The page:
Roger Federer – Needs to Play Less to be at his Best

Age creeps up on you in mysterious ways. Roger Federer had somewhat of resurgence this year, winning Wimbledon for the first time in three years and added three more Masters titles to his resume. But fitness and staying fresh have been problems for him, as the world number one decided to skip the Masters in Paris in order to be fit and ready for the ATP Tour Finals in London.

Last season, mind you, Federer had a wonderful finish, winning in Basel, Paris and London to close out a year without a Grand Slam title for the first time since 2010. This season was a lot of brilliant moments, with wins over Novak Djokovic, Andy Murray and Rafael Nadal; winning a total of six titles and reaching three more finals.

But it was also another example of Federer’s decline, at least in his physical state. When healthy and rested, he still plays like the best in the world, with the same level and class that’s simply unmatched at the top of his game. But there are too many drop offs not just in matches, where he actually has improved his consistency, but during stretches of consecutive tournaments it’s clear that he’s having a hard time recuperating from match to match.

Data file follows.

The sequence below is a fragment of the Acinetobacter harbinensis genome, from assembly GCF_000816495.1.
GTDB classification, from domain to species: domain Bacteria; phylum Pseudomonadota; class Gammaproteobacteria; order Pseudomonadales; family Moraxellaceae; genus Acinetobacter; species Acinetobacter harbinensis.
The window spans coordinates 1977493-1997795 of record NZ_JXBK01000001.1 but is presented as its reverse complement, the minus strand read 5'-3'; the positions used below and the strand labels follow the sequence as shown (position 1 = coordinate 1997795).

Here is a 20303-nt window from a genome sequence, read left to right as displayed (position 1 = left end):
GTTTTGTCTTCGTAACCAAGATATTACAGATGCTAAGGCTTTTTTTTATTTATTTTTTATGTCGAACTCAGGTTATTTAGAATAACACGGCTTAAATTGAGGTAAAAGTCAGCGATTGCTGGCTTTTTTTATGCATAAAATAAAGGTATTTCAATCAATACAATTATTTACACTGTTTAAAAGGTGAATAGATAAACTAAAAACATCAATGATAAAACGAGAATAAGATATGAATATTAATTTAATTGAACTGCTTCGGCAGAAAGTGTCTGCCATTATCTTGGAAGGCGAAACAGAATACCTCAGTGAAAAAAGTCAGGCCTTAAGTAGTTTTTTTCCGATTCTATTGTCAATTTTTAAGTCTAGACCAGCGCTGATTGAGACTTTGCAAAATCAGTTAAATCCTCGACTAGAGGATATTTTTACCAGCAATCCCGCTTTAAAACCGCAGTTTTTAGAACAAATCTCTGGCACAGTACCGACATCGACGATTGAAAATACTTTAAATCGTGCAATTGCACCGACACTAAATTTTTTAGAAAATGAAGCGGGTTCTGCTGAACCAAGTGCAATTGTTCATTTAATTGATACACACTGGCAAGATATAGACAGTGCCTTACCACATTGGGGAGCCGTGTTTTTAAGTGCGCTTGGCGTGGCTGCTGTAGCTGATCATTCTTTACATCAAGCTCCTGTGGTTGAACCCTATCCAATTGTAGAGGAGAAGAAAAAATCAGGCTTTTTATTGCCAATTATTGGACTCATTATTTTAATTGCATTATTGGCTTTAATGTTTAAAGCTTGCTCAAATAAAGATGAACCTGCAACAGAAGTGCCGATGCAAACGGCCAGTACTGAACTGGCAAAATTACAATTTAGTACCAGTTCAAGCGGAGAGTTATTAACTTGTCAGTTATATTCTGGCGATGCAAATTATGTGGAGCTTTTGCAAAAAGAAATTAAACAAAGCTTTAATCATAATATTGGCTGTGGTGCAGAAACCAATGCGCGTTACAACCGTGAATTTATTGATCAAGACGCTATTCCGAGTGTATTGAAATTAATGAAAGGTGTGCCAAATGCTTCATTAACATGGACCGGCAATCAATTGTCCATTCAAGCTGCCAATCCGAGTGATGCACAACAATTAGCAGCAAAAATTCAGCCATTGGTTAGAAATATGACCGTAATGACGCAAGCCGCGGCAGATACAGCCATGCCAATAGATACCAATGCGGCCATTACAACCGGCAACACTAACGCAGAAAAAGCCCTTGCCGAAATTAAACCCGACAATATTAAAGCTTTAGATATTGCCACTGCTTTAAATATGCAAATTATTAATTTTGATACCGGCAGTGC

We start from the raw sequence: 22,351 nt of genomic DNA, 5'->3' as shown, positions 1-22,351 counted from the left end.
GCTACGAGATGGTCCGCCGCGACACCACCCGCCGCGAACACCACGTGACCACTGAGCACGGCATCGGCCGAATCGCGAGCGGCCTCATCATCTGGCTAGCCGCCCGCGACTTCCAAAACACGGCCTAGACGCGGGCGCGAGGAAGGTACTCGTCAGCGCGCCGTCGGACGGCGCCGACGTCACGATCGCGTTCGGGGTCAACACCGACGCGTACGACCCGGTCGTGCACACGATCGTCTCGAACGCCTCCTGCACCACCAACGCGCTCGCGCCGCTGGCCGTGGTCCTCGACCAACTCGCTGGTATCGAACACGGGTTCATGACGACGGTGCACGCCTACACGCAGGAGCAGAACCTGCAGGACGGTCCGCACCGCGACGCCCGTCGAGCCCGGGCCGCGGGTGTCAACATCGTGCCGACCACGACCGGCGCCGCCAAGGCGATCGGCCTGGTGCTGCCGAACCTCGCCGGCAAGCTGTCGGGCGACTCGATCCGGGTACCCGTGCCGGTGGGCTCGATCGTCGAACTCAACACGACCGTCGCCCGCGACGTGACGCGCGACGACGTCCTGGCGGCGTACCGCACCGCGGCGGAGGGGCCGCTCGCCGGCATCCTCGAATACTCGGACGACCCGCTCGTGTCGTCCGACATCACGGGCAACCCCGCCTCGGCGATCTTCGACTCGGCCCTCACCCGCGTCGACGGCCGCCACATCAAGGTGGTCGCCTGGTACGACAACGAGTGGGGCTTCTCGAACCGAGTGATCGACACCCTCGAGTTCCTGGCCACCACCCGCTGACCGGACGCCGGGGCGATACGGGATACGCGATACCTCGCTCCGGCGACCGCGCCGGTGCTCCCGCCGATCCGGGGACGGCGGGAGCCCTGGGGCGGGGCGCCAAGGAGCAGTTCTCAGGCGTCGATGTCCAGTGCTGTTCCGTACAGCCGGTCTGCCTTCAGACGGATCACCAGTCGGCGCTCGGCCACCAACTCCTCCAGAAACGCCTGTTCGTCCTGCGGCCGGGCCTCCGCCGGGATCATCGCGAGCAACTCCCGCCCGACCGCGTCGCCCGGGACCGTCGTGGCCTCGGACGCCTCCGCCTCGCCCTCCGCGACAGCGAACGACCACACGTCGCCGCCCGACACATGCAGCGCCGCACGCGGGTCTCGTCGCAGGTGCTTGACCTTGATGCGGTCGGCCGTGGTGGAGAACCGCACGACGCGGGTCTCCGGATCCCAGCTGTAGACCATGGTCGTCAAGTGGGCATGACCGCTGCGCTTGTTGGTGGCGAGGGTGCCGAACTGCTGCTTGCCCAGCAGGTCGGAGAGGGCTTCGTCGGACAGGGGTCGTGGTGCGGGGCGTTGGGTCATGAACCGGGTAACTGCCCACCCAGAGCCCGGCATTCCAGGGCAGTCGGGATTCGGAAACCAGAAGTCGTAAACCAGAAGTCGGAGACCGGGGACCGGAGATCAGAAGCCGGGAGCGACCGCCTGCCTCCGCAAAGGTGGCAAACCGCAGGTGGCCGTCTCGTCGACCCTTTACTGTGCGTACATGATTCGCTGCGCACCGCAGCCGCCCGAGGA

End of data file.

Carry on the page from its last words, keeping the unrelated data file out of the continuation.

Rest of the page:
His loss against Juan Martin del Potro was only the third of his career to the Argentine in 16 matches between the two. It was Federer’s 7th consecutive at the Swiss Indoors, winning five times there since 2006. The match, a three setter with two tiebreaks, took 2 hours and 44 minutes. Federer looked struggling and tired throughout the entire week, and knows that last year’s magic in the final month of the season will be hard to recreate at the current state of things.

I had one of the best weeks of my life last year. The fans were amazing and the last thing I want to do is mislead any fans. This is really just a last-minute decision. I’m not going. It’s the only right decision for me. I had some niggling stuff and I didn’t want to take a chance obviously before the World Tour Finals. I need some time to prepare.

Late in the season always feels like somewhat of a dead zone. The Asian tournaments don’t get the kind of exposure the other Masters tournaments do, with some of the top players often deciding to skip them in order to prepare for a strong European finish. Federer traveled to Shanghai as his first tournament since the US Open (with the Davis Cup in between), but lost to Andy Murray. Maybe that travelling did take a lot out of him as he headed into Basel.

And there are the back pains that have been troubling him all season. After over 1000 singles matches throughout his career, nearly three months after his 31st birthday, age, fatigue and the obvious wear & tear on his body is taking its toll. Federer needs more and more rest between tournaments to bring out the best in him, which means as he continues to try and prolong and extend his Grand Slam title record, we’ll see less and less of him on the courts, unfortunately.

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